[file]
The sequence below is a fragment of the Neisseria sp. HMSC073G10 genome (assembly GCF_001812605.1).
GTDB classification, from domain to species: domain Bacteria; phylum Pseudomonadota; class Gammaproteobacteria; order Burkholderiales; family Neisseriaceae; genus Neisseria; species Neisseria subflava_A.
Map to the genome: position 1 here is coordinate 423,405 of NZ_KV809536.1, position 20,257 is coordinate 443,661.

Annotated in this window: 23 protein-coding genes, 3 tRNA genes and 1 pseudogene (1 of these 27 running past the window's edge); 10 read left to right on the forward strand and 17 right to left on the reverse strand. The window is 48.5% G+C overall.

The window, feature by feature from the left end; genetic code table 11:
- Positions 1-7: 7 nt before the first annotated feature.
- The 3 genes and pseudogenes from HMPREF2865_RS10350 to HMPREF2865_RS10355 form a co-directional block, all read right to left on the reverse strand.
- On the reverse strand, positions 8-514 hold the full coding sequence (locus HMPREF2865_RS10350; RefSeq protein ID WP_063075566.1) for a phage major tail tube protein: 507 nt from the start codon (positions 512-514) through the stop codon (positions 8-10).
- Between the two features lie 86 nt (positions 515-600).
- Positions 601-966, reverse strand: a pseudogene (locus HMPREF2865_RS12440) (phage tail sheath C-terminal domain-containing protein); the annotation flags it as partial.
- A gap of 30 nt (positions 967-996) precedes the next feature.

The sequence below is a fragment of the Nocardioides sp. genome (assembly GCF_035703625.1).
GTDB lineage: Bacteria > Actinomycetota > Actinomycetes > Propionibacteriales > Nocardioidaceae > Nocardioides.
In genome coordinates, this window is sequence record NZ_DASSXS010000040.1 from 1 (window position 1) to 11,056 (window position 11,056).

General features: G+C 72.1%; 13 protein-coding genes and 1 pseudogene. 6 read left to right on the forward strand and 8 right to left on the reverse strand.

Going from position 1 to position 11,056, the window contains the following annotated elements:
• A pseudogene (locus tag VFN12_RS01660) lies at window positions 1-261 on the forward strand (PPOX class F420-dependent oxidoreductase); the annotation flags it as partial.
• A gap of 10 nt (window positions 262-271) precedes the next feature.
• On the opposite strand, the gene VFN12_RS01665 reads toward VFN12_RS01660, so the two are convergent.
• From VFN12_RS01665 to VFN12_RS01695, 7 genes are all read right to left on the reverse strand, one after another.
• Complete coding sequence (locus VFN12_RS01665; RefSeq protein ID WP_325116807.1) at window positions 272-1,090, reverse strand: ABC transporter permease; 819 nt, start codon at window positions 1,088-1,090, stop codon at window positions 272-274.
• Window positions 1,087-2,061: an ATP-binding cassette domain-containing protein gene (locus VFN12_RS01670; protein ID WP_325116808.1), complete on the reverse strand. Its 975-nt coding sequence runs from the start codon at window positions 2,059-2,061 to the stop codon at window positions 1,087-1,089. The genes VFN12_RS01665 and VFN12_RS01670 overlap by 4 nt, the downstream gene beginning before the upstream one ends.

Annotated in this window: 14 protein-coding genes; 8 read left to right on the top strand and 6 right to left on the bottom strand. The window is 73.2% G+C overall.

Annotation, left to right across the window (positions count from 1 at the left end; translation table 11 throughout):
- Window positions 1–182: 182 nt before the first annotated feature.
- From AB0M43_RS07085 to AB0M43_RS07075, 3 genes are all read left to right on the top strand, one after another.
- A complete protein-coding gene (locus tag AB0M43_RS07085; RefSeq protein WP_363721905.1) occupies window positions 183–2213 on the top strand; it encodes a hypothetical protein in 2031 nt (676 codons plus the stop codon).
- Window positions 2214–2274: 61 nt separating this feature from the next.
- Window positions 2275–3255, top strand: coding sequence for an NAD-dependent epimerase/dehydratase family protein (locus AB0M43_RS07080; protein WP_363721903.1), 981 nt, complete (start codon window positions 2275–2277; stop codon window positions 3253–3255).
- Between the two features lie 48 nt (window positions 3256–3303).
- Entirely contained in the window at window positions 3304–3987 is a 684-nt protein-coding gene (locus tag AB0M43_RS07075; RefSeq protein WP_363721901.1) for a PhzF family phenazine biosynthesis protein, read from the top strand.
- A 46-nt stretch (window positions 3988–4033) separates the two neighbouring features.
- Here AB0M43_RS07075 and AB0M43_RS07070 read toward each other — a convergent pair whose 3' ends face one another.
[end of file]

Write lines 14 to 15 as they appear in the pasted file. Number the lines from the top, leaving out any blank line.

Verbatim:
In genome coordinates, this window is sequence record NZ_DASSXS010000040.1 from 1 (window position 1) to 11,056 (window position 11,056).

General features: G+C 72.1%; 13 protein-coding genes and 1 pseudogene. 6 read left to right on the forward strand and 8 right to left on the reverse strand.